Symposium reveals reality of human trafficking in Alachua County
Lecture on human trafficking, 2010 In 2010, slavery is still alive and well. According to statistics compiled by the U.S. Department of State and distributed by the sponsors of the Levin College of Law Human Trafficking Symposium, 27 million people worldwide are slaves, dehumanized and traded as commodities.
On Jan. 28, the Levin College of Law hosted a Human Trafficking Symposium, which included a presentation by Dr. Luz E. Nagle and a panel discussion featuring local Alachua County experts explaining the scope of human trafficking in Alachua County. The symposium served as the capstone presentation to a week-long initiative sponsored by LexisNexis, CARIB-LAW, the Immigration Law Association, and the Association for Public Interest Law to foster awareness and discussion among the law school community.
Nagle, professor of law at Stetson Law School and a former judge in Colombia, presented a lecture titled, “Impact of Globalization on Human Trafficking: An Era of Globalized Servitude,” in which she provided a comprehensive overview of the international problem of human trafficking, and how disintegrating borders and intermingling economies have made human trafficking more common.
Nagle defined human trafficking as a crime against a person being transported into a foreign country or to another location within his or her home country. The person being moved either does not consent to being moved, or his or her consent has been obtained through coercion or deception. Nagle also explained that the victim is not free to leave and may be told that he or she owes a debt to the captor, which may be paid off only through labor or sexual servitude.
“This is a crime that crosses nations’ borders. What we see today is that organized crime has benefited from what we call ‘globalization,'” Nagle explained, urging that “international cooperation becomes crucial.”
What may have come as surprising to many audience members is that the United States is one of the top destination countries for human trafficking, Nagle stated.
Perhaps even more shocking is that human trafficking abounds even in Alachua County.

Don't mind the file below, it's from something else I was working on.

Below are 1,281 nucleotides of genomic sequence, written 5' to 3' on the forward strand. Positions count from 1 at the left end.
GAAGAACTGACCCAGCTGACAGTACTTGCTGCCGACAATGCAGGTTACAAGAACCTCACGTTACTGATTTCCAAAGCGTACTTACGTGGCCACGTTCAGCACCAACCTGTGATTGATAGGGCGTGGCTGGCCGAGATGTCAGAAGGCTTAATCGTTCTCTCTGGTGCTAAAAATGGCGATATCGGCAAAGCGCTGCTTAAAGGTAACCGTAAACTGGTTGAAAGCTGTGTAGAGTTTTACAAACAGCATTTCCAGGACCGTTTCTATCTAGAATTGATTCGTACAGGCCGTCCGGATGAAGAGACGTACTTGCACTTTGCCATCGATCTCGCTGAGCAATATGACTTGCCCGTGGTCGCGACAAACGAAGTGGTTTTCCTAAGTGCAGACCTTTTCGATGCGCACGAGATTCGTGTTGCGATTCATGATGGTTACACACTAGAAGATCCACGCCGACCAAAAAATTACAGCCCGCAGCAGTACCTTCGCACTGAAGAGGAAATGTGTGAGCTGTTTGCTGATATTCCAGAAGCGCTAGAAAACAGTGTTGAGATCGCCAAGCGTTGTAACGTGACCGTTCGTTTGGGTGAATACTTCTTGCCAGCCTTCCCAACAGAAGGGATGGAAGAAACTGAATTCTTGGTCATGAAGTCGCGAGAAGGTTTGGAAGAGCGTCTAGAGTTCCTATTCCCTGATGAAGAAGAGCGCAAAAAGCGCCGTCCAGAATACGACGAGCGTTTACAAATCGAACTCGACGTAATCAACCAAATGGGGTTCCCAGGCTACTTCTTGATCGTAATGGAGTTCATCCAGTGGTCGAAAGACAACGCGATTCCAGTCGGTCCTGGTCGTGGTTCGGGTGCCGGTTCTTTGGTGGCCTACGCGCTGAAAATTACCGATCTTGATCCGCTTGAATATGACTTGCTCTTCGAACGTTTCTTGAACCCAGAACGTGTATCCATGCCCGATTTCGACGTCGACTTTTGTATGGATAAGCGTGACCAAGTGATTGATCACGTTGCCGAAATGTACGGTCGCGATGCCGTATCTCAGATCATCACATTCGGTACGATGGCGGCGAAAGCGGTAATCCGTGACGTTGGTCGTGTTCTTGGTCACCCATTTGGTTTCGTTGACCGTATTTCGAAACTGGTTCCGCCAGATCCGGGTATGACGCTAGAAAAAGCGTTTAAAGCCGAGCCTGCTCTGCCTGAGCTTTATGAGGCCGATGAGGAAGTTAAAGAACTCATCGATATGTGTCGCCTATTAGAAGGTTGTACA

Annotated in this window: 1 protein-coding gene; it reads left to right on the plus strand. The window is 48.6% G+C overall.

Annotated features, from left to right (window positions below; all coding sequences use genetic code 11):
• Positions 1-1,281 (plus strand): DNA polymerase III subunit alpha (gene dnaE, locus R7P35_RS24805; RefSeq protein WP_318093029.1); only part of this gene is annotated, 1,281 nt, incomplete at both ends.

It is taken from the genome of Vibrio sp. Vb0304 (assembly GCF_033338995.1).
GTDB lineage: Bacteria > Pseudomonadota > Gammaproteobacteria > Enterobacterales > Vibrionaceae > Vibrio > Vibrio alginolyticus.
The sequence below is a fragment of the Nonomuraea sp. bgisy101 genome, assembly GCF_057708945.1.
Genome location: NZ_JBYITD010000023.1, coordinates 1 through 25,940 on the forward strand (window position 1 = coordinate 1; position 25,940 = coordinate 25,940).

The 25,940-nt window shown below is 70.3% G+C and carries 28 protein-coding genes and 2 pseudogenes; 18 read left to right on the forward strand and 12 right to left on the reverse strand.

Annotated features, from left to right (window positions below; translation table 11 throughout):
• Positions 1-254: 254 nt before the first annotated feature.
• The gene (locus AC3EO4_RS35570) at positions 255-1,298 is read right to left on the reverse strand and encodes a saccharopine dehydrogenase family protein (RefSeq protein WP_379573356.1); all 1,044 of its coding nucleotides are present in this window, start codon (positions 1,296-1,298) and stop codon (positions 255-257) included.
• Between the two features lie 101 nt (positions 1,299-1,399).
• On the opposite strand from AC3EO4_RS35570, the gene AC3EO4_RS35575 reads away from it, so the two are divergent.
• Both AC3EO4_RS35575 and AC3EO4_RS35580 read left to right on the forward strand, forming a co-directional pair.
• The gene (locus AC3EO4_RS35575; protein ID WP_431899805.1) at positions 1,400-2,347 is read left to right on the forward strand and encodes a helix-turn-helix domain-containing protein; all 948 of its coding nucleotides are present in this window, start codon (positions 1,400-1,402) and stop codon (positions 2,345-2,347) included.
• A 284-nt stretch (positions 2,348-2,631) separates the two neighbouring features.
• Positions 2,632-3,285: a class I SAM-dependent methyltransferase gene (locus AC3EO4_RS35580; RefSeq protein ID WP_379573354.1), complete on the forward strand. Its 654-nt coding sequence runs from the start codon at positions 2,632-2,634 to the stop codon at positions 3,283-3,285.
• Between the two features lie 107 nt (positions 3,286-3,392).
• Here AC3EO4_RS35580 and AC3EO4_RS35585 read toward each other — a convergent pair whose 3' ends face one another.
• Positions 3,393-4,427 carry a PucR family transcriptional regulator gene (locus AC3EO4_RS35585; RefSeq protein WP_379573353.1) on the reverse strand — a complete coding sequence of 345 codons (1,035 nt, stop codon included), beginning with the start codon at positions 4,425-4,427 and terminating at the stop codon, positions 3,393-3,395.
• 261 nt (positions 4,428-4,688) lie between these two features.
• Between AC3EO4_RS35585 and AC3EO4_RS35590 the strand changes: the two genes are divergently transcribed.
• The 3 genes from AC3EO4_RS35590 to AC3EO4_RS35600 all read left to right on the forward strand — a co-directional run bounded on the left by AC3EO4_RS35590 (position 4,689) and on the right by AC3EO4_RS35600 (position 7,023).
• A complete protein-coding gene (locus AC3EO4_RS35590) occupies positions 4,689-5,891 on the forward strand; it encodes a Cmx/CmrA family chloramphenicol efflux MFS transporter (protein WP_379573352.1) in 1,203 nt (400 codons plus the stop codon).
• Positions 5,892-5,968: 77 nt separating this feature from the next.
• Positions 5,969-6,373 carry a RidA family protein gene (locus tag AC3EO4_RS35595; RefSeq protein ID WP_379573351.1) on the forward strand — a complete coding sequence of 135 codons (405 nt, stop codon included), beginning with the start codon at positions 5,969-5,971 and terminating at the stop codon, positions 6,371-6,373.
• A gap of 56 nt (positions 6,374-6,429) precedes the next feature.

Following Nagle’s presentation, Levin College of Law Professor Kenneth Nunn served as moderator for a panel discussion composed of Gregory McMahon, U.S. Attorney for the Northern District of Florida, Dr. Sherry Kitchens, President / CEO of the Alachua County Human Trafficking Task Force, and Detective Tyson Elliot, of the Alachua County Special Victims Unit for Human Trafficking Division. The panelists discussed the prevalence of human trafficking in Alachua County.
McMahon discussed the issue of diminished credibility when a child victim of human trafficking testifies against an adult male who denies any involvement in a crime. He also discussed the difficulties concerning human trafficking which are unique to undocumented immigrants. These difficulties include language barriers as well as the constant threat of deportation that their captors may wield over them as leverage to prevent them from contacting law enforcement. McMahon emphasized strong prosecution as key to stopping human trafficking.
Elliot emphasized the importance of proactive law enforcement in ensuring that proper legal consequences are enforced. In a hypothetical case of an adult male paying for sex with a fifteen-year-old prostitute, Elliot said that some counties would respond by charging both the man and the girl with misdemeanor prostitution, rather than addressing the possibility of human trafficking and seeking help for the girl.
Kitchens shared a story of a thirteen-year-old victim of child sex trafficking that she treated in her capacity as a counselor. Although she once escaped sexual servitude, the girl was later found again by her former pimp and forced back into the world of human trafficking. Kitchens used the story to show how easily victims are drawn back into sex trafficking, and how tenacious their captors can be.
During the question and answer session, one audience member asked a poignant question: “what can I do to help?”
In response, Elliot advised consulting the Health and Human Services Web site or the Alachua County Sheriff Department’s Web site if one has information regarding a suspected human trafficking situation which does not require immediate attention, but instead necessitates further investigation. Kitchens advocated community awareness of human trafficking, such that community members will be more vigilant in noticing the signs that someone may be a victim.
Professor Nunn concluded the panel discussion by echoing Kitchens’ sentiments and expressing hope that if a community is informed about human trafficking and offers services to victims, perhaps victims who are able to come forward will be encouraged to do so and break free of the entrapment of slavery.